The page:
Little Richard in 1967

Richard felt that producers on his labels did not promote his records during this period. Later, he claimed they kept trying to push him to make records similar to Motown and felt he was not treated with appropriate respect.[92] Richard often performed in dingy clubs and lounges with little support from his label. While Richard managed to perform in huge venues overseas such as in England and France, in the U.S. Richard had to perform on the Chitlin' Circuit. Richard's flamboyant look, while a hit during the 1950s, failed to help his labels to promote him to more conservative black record buyers.[93] Richard later claimed that his decision to "backslide" from his ministry, led religious clergymen to protest his new recordings.[94] Making matters worse, Richard said, was his insistence on performing in front of integrated audiences at the time of the black liberation movement, which caused many black radio disk jockeys in certain areas of the country, including Los Angeles, to choose not to play his music.[95] Now acting as his manager, Larry Williams convinced Richard to focus on his live shows. By 1968, he had ditched the Upsetters for his new backup band, the Crown Jewels, and performed on the Canadian TV show, Where It's At. Richard was also featured on the Monkees TV special 33⅓ Revolutions per Monkee in April 1969. Williams booked Richard shows in Las Vegas casinos and resorts, leading Richard to adopt an even wilder, flamboyant, and androgynous look, inspired by Hendrix's success. Richard was soon booked at rock festivals such as the Atlantic City Pop Festival where he stole the show from headliner Janis Joplin. Richard produced a similar show stealer at the Toronto Pop Festival with John Lennon as the headliner. These successes brought Little Richard to talk shows such as the Tonight Show Starring Johnny Carson and the Dick Cavett Show, raising his celebrity status.[96]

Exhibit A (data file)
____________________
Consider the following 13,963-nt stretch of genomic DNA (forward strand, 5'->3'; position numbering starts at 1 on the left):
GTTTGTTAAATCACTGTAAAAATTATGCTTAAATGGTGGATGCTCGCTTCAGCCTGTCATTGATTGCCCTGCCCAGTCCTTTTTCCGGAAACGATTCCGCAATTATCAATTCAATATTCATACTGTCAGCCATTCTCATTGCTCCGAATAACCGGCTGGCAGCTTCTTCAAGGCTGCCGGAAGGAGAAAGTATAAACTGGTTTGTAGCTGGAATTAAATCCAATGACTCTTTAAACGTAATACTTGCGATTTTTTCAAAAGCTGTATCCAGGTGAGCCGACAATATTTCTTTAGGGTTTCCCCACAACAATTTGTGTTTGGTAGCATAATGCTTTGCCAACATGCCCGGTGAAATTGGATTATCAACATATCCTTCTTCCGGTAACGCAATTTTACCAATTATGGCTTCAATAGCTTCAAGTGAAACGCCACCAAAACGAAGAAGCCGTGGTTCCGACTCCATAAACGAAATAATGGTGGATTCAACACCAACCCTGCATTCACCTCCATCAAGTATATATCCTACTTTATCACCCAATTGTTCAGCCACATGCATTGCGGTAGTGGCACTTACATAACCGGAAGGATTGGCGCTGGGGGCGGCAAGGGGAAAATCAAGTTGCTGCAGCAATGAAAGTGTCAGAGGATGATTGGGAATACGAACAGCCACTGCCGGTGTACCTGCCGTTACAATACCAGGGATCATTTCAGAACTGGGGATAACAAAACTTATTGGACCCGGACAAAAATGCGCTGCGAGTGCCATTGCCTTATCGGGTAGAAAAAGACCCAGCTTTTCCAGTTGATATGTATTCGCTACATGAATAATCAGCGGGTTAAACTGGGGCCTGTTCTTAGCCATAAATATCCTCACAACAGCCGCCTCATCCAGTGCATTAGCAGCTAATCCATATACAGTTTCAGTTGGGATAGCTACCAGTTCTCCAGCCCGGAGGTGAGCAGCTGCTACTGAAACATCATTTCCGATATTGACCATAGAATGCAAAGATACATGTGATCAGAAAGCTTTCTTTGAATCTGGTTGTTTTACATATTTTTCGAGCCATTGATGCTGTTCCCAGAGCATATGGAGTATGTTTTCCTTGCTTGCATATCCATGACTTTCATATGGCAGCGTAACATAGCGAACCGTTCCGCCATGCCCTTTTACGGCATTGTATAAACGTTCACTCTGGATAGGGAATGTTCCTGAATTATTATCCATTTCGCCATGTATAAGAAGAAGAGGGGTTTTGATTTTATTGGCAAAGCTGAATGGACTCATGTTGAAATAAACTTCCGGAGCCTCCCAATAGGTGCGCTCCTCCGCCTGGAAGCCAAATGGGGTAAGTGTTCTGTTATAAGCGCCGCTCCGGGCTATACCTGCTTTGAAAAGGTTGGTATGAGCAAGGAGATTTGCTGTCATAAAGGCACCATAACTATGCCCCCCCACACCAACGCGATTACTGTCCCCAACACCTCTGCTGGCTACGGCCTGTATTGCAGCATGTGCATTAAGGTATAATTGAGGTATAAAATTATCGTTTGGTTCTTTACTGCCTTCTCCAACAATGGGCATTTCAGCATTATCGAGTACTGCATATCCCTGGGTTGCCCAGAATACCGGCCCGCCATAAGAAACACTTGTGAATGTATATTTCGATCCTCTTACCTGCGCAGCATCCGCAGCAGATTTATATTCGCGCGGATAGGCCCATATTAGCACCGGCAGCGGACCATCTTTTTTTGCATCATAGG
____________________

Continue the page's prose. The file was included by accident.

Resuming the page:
Responding to his reputation as a successful concert performer, Reprise Records signed Richard in 1970 and he released the album, The Rill Thing, with the philosophical single, "Freedom Blues", becoming his biggest single in years. In May 1970, Richard made the cover of Rolling Stone magazine. Despite the success of "Freedom Blues", none of Richard's other Reprise singles charted with the exception of "Greenwood, Mississippi", a swamp rock original by guitar hero, Travis Wammack, who incidentally played on the track. It charted briefly on the Billboard Hot 100, Cash Box pop chart, and Billboard Country charts. It made a strong showing on WWRL radio in New York. Richard became a featured guest instrumentalist and vocalist on recordings by acts such as Delaney and Bonnie, Joey Covington and Joe Walsh and was prominently featured on Canned Heat's 1972 hit single, "Rockin' with the King". To keep up with his finances and bookings, Richard and three of his brothers formed a management company, Bud Hole Incorporated. By 1972, Richard had entered the rock and roll revival circuit, and that year, he co-headlined the London Rock and Roll Show at Wembley Stadium with Chuck Berry. When he came on stage he announced himself "the king of rock and roll", also the title of his 1971 album. He was booed during the show when he climbed on top of his piano and stopped singing; he also seemed to ignore the crowd. To make matters worse, he showed up with just five musicians and struggled through low lighting and bad microphones. When the concert film documenting the show came out, his performance was considered generally strong, though his fans noticed a drop in energy and vocal artistry. Two songs he performed did not make film's final cut. The following year, he recorded a charting soul ballad, "In the Middle of the Night", released with proceeds donated to victims of tornadoes that had caused damage in twelve states.[97]

Richard did no new recordings in 1974, although two "new" albums were released. In the summer, came a major surprise for fans, Talkin' 'bout Soul, a collection of previously released Vee Jay recordings, as well as some unreleased numbers, all never before available on a domestic LP. Two were new to the world: the title tune and "You'd Better Stop", both up tempo.

Later that year came a set recorded in one night, early the previous year, called Right Now!, and featuring "roots" material, including a vocal version of an unreleased Reprise instrumental "Mississippi", released in 1972 as "Funky Dish Rag"; his third try at his gospel-rock tune "In the Name"; and a 6-minute plus rocker, "Hot Nuts", based upon a 1936 song by Li'l Johnson ("Get 'Em From The Peanut Man").